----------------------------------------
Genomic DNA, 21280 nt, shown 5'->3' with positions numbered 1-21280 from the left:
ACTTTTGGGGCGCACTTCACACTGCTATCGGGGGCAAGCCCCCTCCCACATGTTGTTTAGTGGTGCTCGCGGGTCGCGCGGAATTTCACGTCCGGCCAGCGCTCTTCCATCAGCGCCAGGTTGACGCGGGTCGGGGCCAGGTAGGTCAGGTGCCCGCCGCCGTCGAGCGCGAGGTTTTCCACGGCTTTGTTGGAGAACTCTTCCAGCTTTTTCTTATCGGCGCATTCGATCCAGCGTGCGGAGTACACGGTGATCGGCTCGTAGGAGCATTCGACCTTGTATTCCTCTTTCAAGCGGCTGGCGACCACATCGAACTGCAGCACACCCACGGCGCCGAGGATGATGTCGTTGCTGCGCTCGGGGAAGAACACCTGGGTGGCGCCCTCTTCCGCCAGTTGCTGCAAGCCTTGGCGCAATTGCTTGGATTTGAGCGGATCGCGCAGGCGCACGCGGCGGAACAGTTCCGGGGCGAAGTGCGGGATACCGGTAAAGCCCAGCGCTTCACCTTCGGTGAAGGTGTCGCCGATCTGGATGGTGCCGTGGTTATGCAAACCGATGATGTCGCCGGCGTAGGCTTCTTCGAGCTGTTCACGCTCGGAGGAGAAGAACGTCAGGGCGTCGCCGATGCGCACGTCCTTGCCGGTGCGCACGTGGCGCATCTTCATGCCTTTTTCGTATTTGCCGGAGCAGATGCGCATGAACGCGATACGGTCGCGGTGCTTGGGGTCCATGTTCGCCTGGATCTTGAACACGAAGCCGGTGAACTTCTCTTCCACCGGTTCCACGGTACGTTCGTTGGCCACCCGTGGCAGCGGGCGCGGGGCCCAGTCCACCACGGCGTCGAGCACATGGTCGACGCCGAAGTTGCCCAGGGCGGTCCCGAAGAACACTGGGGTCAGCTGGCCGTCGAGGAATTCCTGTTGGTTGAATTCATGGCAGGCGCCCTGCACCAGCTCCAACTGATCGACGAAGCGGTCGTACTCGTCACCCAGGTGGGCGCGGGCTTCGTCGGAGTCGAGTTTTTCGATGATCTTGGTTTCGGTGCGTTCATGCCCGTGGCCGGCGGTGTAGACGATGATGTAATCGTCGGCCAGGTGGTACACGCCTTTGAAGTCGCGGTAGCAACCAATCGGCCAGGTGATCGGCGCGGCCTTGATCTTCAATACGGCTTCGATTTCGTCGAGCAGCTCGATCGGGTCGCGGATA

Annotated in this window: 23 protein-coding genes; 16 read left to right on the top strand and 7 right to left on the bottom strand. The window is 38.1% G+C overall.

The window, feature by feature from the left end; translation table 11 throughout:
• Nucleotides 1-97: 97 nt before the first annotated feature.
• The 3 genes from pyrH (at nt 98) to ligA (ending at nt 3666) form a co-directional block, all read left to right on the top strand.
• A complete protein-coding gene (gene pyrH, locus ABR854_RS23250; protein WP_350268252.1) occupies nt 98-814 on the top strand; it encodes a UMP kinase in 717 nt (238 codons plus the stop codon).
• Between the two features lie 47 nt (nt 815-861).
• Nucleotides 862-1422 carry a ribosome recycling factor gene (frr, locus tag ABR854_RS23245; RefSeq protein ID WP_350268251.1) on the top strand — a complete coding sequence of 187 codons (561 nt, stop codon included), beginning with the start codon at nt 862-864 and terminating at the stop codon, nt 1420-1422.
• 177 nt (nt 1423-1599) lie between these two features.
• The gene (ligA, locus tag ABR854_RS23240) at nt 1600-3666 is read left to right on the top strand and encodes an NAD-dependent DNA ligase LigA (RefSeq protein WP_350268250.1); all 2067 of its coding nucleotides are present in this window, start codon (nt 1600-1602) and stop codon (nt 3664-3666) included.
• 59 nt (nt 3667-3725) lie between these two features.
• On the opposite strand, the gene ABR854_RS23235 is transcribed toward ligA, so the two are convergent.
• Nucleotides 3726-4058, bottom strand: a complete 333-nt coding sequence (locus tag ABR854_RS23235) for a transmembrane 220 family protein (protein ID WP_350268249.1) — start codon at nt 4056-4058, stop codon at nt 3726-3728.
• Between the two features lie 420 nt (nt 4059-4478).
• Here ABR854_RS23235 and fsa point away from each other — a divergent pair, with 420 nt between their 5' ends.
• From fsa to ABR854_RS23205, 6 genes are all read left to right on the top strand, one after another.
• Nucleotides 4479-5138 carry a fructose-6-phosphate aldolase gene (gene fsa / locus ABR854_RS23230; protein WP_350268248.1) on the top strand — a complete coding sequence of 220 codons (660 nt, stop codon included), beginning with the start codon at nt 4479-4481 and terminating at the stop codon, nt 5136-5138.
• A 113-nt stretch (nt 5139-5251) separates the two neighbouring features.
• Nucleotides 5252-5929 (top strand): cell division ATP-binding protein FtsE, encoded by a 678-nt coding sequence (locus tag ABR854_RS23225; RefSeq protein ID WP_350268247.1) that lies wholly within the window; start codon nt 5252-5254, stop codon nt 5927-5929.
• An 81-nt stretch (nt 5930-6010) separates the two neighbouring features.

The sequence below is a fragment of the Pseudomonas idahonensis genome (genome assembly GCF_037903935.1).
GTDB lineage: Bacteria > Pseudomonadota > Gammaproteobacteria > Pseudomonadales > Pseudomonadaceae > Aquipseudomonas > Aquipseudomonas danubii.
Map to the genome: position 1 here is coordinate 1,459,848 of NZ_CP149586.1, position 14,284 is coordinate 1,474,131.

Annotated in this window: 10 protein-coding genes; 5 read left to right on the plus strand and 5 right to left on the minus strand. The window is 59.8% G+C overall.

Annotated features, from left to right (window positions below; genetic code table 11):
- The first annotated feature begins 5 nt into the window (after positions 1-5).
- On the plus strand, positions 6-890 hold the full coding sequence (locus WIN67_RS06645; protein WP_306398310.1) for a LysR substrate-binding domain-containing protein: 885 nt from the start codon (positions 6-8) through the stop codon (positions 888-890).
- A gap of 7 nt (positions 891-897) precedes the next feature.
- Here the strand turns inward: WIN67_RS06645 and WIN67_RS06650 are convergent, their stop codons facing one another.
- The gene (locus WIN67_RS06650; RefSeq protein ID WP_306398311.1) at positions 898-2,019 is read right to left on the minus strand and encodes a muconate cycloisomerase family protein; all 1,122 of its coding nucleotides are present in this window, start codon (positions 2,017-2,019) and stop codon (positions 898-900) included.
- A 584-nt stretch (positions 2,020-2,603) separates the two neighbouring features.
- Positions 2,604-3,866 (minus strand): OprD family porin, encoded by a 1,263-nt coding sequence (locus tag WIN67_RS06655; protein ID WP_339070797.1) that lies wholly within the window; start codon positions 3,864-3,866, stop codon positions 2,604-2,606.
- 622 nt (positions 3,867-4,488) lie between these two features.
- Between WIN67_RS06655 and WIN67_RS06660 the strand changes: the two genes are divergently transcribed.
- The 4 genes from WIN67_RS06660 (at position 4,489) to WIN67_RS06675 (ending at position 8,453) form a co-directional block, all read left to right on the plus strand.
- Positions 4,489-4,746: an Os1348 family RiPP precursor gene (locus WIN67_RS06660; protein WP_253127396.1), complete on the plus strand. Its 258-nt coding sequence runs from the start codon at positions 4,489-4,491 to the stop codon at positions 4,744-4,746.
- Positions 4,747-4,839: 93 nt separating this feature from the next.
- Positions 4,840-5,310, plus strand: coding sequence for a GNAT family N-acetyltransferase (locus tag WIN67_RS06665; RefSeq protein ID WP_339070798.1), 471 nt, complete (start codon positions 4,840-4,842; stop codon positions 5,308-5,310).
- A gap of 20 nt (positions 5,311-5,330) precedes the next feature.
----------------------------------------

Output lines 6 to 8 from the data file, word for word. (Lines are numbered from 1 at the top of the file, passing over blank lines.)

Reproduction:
• The 3 genes from pyrH (at nt 98) to ligA (ending at nt 3666) form a co-directional block, all read left to right on the top strand.
• A complete protein-coding gene (gene pyrH, locus ABR854_RS23250; protein WP_350268252.1) occupies nt 98-814 on the top strand; it encodes a UMP kinase in 717 nt (238 codons plus the stop codon).
• Between the two features lie 47 nt (nt 815-861).